My role within the support team was to provide support to Jim and Elwyn who were attempting the 1,000 mile journey on a tandem and after the first day it became clear that they would struggle to keep up with the main group so Jim decided we would need to set off earlier in the day to cover the required distance.

So from day 2 onwards we were on the road for half 5 and after surving the hills of Cornwall, and settling on a routine of beans and toast with two eggs and coffee at a local caf for breakfast followed by soup and a roll for lunch, Jim and Elwyn began to find their rythmn.

After surviving the traffic of Bristol city centre and geed on by the changing cast of daily supplier riders, everything was going well - until we arrived at Jim's House in Rotherham for breakfast on the Saturday morning and noticed a crack in the tandem's rear seatpost.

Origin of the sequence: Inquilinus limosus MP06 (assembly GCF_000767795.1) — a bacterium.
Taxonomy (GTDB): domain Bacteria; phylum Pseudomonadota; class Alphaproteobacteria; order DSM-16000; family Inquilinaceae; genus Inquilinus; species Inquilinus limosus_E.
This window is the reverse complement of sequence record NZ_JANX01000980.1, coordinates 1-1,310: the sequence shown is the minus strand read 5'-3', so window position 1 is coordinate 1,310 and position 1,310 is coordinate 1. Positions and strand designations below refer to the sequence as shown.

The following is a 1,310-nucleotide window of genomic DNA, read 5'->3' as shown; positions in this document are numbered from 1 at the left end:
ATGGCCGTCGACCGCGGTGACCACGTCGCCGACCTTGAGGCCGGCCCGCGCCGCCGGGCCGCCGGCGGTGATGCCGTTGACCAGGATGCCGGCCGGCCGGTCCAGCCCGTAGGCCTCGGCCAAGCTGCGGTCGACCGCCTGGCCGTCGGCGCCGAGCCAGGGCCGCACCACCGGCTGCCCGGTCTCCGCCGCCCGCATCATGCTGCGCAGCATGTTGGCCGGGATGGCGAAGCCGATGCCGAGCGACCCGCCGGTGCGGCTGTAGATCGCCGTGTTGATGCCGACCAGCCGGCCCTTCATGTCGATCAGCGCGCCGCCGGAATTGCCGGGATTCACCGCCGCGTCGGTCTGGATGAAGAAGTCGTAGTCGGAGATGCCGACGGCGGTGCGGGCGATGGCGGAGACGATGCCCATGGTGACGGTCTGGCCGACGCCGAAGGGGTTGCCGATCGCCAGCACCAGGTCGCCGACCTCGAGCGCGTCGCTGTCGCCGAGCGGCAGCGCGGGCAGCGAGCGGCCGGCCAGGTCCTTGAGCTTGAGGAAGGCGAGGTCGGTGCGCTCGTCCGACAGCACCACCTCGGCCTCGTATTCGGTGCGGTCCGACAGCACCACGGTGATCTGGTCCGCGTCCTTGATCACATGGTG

After some frantic phone calls and internet searches, we found out the bike they had been riding for 6 days solid was actually a 'lady-back' tandem and therefore not suited to the weight of two male riders. A few more calls later and one of Jim's suppliers had managed to locate a new and improved tandem from a shop in Ilkley so the plan was to carry on steadily from Rotherham until the new tandem could be picked up and delivered en route.

The 'lady back' finally gave way on the ride into Wakefield, so she was given her last rights and thrown in the back of the van as we made our way for a pit stop at my mum and dad's house for Wilson's famous pork pies before picking up Daisy Mark 2 in Knaresbrough and heading up the old A1 to Darlington.